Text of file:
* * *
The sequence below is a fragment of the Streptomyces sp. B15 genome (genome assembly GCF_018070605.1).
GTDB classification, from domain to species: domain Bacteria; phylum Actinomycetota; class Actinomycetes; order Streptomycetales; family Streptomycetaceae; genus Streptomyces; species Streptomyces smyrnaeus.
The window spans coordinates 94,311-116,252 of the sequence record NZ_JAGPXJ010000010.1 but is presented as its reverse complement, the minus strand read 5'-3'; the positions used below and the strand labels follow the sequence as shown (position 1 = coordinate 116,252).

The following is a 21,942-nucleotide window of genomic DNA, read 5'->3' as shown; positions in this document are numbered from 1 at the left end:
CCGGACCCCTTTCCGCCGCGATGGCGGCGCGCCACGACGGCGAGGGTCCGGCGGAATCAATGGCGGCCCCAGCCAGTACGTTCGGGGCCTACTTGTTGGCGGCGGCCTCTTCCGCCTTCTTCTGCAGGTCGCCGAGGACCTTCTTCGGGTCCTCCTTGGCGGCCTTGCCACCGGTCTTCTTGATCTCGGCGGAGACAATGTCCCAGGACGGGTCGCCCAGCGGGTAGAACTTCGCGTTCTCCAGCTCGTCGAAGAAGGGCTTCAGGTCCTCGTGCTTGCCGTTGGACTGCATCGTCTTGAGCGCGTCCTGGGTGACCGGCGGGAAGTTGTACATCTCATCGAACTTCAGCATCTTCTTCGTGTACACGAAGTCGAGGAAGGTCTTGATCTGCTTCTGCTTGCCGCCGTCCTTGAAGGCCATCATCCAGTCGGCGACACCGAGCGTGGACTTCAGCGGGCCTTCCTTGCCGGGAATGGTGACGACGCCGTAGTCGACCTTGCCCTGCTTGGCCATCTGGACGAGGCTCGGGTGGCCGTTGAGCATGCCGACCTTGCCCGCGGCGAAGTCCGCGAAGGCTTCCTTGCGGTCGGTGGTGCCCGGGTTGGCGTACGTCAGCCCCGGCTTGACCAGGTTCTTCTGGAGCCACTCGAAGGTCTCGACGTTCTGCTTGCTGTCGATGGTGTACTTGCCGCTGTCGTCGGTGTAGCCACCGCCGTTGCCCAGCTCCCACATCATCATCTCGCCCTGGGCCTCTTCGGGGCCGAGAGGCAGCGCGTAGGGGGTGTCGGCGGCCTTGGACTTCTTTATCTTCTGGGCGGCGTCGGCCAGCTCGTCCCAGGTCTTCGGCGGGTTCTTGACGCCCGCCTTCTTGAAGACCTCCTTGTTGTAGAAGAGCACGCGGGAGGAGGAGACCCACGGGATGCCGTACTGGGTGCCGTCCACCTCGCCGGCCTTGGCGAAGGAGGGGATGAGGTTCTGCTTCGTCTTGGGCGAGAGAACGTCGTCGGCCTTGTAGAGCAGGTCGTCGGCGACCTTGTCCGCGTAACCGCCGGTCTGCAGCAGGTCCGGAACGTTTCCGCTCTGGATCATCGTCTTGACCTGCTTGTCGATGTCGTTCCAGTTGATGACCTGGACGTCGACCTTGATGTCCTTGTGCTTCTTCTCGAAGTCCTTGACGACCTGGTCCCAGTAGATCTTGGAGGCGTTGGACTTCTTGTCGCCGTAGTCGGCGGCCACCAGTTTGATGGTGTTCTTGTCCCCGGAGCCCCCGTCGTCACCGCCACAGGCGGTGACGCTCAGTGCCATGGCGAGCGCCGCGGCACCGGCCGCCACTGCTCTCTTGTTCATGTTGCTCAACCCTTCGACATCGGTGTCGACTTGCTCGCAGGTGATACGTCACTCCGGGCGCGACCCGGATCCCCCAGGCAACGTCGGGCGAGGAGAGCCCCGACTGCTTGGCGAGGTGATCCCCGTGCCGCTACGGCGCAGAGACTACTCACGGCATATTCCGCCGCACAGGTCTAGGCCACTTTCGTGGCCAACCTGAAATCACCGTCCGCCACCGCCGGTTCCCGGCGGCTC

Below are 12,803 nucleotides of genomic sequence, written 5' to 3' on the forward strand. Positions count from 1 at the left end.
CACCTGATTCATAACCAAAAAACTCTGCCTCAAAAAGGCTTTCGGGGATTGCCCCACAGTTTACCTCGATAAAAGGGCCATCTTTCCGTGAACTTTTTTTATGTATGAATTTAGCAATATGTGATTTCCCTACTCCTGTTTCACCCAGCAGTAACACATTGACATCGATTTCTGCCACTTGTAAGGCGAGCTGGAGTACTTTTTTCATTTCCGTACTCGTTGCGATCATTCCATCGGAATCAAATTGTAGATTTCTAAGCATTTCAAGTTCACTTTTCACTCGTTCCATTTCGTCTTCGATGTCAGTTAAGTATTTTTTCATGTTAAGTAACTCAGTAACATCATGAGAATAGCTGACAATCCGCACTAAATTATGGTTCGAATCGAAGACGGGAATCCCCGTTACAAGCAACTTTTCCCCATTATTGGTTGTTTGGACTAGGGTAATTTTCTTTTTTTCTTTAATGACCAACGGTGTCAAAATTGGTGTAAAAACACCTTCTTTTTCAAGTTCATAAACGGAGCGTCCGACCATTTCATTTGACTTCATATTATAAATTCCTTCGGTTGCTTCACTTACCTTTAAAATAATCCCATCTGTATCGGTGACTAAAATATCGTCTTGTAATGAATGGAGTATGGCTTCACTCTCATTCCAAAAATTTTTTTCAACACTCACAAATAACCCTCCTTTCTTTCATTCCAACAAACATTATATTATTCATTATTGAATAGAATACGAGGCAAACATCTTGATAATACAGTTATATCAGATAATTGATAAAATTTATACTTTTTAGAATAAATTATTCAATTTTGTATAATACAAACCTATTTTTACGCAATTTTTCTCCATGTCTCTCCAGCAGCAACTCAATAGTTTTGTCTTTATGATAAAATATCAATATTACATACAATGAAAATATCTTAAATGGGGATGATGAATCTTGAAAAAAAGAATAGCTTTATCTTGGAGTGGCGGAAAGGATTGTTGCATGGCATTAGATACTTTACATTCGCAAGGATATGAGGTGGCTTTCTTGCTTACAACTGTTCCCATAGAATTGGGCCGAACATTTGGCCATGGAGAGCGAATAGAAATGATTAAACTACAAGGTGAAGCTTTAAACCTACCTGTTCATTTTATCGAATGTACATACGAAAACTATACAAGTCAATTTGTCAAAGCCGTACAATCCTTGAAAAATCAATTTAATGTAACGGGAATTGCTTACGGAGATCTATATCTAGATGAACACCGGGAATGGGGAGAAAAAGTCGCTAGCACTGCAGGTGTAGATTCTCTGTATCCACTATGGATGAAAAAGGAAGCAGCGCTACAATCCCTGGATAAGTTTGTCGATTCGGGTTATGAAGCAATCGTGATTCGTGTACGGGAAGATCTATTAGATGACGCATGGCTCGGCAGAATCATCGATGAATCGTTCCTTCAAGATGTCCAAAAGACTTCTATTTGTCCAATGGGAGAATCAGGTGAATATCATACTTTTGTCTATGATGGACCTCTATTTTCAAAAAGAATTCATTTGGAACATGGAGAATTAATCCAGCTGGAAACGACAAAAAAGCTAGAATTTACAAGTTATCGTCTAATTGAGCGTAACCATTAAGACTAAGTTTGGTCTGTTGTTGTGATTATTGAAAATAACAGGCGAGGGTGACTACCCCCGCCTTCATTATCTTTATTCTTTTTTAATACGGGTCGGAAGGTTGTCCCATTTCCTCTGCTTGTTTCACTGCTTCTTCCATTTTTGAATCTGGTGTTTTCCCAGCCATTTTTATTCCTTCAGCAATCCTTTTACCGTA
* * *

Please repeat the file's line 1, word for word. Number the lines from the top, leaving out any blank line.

The sequence below is a fragment of the Streptomyces sp. B15 genome (genome assembly GCF_018070605.1).